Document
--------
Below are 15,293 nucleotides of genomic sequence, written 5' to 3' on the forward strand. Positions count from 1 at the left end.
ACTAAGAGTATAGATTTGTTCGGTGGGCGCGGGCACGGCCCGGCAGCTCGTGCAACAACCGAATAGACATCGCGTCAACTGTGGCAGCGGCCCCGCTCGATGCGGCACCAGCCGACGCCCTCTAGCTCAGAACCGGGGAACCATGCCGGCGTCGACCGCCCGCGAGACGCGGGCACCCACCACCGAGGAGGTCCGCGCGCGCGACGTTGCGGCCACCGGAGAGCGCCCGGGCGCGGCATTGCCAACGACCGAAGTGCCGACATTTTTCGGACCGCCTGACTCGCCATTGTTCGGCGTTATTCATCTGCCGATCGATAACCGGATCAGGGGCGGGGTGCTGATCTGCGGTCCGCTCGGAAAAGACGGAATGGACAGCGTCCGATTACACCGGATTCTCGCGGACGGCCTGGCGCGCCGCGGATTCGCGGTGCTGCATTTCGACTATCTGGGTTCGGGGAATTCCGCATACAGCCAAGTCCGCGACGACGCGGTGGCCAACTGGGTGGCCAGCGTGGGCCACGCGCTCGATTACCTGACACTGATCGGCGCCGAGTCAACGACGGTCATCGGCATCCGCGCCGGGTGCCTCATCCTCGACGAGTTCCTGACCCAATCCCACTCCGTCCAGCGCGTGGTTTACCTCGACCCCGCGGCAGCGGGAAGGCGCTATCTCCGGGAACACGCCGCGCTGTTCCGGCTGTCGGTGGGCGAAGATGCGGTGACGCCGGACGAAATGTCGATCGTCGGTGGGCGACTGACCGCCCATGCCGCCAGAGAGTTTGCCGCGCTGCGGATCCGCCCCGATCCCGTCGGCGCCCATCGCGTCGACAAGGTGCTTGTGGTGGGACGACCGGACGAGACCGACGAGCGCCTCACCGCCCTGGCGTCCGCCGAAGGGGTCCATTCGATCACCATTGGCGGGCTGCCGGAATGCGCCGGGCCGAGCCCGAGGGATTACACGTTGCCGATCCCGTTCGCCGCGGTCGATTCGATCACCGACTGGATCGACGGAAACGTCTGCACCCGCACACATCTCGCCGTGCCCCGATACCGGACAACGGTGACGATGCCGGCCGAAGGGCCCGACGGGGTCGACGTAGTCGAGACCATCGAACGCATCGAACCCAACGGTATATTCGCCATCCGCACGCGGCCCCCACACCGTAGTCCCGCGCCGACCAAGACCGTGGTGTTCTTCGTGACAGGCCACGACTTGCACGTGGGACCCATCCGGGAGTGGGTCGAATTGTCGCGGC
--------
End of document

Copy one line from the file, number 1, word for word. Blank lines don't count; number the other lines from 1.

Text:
Below are 15,293 nucleotides of genomic sequence, written 5' to 3' on the forward strand. Positions count from 1 at the left end.